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Okapi Wildlife Reserve

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The Okapi Wildlife Reserve was given its official protected status in 1992 and covers 8,500 square miles of the Ituri rainforest’s 175,000 square kilometers in the troubled Democratic Republic of Congo (DRC). The irony is that despite a troubled history marred with civil and tribal unrest, the region is one of the most biologically diverse areas in the African continent. The Ituri consists of lowland tropical forests as well as canopied rainforests that harbor an array of flora and fauna found nowhere else. It is also the home of the fabled okapi which has become the national and moral symbol of not only the reserve. But saving the okapi is not a single goal; saving it means saving thousands of other species as well.

            The Okapi Wildlife Reserve was given its official protected status in 1992 and covers 8,500 square miles of the Ituri rainforest’s 175,000 square kilometers in the troubled Democratic Republic of Congo (DRC). The irony is that despite a troubled history marred with civil and tribal unrest, the region is considered one of the most biologically diverse areas in the African continent. The Ituri consists of lowland tropical forests as well as canopied rainforests that harbor an array of flora and fauna found nowhere else (Jenike, 1995).

            The Reserve itself has in its protection such familiar rainforest species as chimpanzees, elephants, hornbills and about several species of monkeys. But its most prominent if not elusive resident is the okapi or the Okapia johnstoni; the only living relative of the giraffe and sometimes called the forest giraffe. Physically, the okapi is a strange if not fascinating creature. With stripes similar to a zebra’s with unusual coloring and markings, it is a shy and gentle animal which uses its camouflage-like coat to elude capture by predators. It is so elusive and naturally quiet that even the native tribes of the Congo rarely encounter or see one (GIC, 2002).

            Because of this rarity and gentleness amid a landscape encroached upon and endangered by various elements, oftentimes violent, the okapi has become the national symbol of conservation efforts in the Congo region. Under the flagship initiative of Gilman International, their Okapi Conservation Project aims to make people around the world aware that saving the okapi and its habitat does not only mean saving one creature; protecting and preserving the habitat also means securing the survival and preservation of millions of other rainforest species of plants and animals (ACF, 2002).

            The conservation project’s success therefore relies on keeping the forest ecosystem intact and protected.

Human intrusions threaten the area

            Human intrusions in the area remain the reserve’s greatest concern. The UNESCO in particular has been extremely vocal and concerned about continuing clashes in the area between militias of the Congo Liberation Movement (MLC), its ally the Congolese Rally for Democracy -National (RCD-N), and the RCD-Kisangani-Liberation Movement (RCD-K-ML). Armed warfare has damaged parts of the Okapi Wildlife Reserve which had been inscribed on the UNESCO’s World Heritage List in 1996 and on the List of World Heritage in Danger the following year (Kuntz, 2003).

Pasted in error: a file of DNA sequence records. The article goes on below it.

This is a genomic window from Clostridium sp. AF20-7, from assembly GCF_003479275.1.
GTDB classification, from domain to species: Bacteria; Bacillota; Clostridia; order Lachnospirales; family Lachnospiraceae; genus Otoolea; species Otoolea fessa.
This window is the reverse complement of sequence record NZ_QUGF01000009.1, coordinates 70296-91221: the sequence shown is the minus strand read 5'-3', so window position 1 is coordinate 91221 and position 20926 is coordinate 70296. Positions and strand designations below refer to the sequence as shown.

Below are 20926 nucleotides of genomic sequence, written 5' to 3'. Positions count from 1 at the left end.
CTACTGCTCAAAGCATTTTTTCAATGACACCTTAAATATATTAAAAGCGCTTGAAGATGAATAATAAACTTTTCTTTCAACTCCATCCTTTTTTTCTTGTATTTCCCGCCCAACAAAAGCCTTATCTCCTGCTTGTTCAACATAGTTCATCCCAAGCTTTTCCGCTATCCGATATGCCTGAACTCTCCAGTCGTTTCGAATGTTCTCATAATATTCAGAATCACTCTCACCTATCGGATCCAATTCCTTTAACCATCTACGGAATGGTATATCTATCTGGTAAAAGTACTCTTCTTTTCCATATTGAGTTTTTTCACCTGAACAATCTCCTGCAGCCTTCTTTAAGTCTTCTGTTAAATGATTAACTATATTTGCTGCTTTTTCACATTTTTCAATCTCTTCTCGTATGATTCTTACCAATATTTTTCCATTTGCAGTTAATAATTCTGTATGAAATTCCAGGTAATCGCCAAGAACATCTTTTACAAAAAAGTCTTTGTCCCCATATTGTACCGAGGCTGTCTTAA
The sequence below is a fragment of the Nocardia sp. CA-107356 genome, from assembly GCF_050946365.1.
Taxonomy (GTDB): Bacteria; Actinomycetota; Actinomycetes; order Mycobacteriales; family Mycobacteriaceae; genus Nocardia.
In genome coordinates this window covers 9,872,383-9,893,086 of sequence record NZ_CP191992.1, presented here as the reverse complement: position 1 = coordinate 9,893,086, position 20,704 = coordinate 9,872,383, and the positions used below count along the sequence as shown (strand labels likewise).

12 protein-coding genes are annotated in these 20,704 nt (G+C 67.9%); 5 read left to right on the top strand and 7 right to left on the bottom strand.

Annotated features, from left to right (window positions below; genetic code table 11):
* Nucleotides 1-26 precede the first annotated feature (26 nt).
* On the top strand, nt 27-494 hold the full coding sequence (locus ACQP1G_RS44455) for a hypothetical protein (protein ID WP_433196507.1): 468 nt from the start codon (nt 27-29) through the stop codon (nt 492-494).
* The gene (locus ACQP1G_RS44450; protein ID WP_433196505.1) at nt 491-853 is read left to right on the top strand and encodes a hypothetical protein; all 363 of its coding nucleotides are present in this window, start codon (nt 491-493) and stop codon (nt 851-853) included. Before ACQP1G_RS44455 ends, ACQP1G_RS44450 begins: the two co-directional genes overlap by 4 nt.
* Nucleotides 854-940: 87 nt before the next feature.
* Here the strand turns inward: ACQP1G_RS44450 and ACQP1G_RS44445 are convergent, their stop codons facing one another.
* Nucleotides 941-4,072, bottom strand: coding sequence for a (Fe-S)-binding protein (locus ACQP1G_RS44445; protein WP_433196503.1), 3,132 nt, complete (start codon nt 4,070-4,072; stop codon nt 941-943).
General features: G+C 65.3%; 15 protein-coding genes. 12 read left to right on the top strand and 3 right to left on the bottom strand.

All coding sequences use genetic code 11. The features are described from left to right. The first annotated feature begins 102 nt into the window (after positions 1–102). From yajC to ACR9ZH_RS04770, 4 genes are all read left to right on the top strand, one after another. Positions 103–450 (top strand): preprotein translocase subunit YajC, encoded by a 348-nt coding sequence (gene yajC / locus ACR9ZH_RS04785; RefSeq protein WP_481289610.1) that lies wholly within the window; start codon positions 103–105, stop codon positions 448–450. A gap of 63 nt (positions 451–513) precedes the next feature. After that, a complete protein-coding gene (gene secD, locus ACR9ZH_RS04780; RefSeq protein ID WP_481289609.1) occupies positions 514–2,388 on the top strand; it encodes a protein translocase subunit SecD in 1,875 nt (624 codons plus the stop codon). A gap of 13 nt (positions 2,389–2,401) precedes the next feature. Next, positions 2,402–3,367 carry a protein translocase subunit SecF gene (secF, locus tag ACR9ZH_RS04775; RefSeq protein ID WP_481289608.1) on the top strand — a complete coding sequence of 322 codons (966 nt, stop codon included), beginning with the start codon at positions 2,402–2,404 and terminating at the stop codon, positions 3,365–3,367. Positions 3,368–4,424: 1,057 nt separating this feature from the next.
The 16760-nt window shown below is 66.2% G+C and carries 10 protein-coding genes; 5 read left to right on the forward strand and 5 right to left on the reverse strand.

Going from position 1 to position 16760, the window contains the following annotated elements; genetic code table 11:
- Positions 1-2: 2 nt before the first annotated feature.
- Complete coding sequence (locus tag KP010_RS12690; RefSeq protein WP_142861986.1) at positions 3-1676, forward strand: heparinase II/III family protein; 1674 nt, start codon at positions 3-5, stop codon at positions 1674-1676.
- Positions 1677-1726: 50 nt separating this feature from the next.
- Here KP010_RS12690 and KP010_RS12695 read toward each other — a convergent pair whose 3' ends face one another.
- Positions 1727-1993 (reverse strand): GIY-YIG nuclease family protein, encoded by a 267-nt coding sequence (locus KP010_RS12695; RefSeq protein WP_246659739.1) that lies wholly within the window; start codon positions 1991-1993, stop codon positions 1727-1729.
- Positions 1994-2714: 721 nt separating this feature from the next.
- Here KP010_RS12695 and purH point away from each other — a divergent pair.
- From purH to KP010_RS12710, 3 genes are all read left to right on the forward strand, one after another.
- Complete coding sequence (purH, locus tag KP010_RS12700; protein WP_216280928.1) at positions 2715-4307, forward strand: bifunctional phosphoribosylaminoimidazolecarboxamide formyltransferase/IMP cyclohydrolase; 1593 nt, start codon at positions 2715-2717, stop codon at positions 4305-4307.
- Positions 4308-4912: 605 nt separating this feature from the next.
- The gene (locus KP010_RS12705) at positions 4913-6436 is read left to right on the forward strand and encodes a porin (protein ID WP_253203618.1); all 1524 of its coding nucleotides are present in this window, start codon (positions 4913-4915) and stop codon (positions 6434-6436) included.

Specific damages include the looting of the reserve’s station at Epulu as well as the abandonment by the forest rangers who have been threatened by the militias making some of the forest’s species such as elephants vulnerable poaching by the armed groups (Kuntz, 2003). But human intrusion comes for the most part, from the tribes living within and around the area itself. To sustain their daily needs and a growing population, local farmers have resorted to damaging slash and burn methods of agriculture which is slowly encroaching on forest land. To augment their needs, hunting is also prevalent and this prevails despite the presence of reserve guards in the area.
What protections exist to protect and preserve the area?

            By virtue of being an official wildlife reserve as well as its inclusion among the top five sites on the List of World Heritage in Danger (along with the Virunga, Garamba, Kahuzi-Biega and Salonga national parks )the Okapi Wildlife Reserve expects an array of measures and directives from the international community as well as private conservation groups designed to protect its resources (Kuntz, 2003).

            Leading the way in these efforts, the UNESCO at the start of the new millennium gathered local and international support to protect the reserve along with the other four endangered heritage sites as part of its project for the  “Biodiversity Conservation in Regions of Armed Conflict: Protecting World Natural Heritage in the Democratic Republic of the Congo” (Kuntz, 2003). Together with the UN Foundation, the project sought to find the most crucial component to ensure that the protection and preservation of the reserve is carried out with the best means possible which is to solicit political support from the government of Congo itself as well as the rest of the countries involved in the war.

            In this regard, the government of Congo established the Institute Congolese por le Conservation de Nature (ICCN) which is tasked with the protection of the flora and fauna of not only the reserve, but of the entire country as well. The ICCN works with the Gilman International Conservation to implement security and protection measures within the area- a task that entails a substantial budget. Part of the budget has been drawn from the Biodiversity Conservation Program which totaled $4.3 million, but this has since expired when the project reached its completion in 2004 (GIC, 2002).

            The rest of the budget comes from the international community of zoological parks which supports the Okapi Wildlife Reserve’s 90 guards as well as providing them with other benefits such as health care and housing for them and their families. Other important expenses include costs for fuel, patrol rations, field and communication equipment, office supplies, training and infrastructure support (GIC, 2002).

What efforts have been made to further this preservation?

            Preservation in a larger sense is not only preserving the physical numbers of the wildlife or plant species in question, but takes on a much larger sphere that includes the entire ecosystem and of the various elements that comprise it.

            First and foremost is the mission of the conservation project to “develop an economic and educational base on which a functioning okapi reserve can operate” (GIC, 2002). The Gilman International Conservation has created a management plan specifically designed to address issues on furthering preservation. The project heads know that preservation efforts need so much support from outside groups and in this regard, Gilman has been successful in finding the crucial funding to make its management plan workable.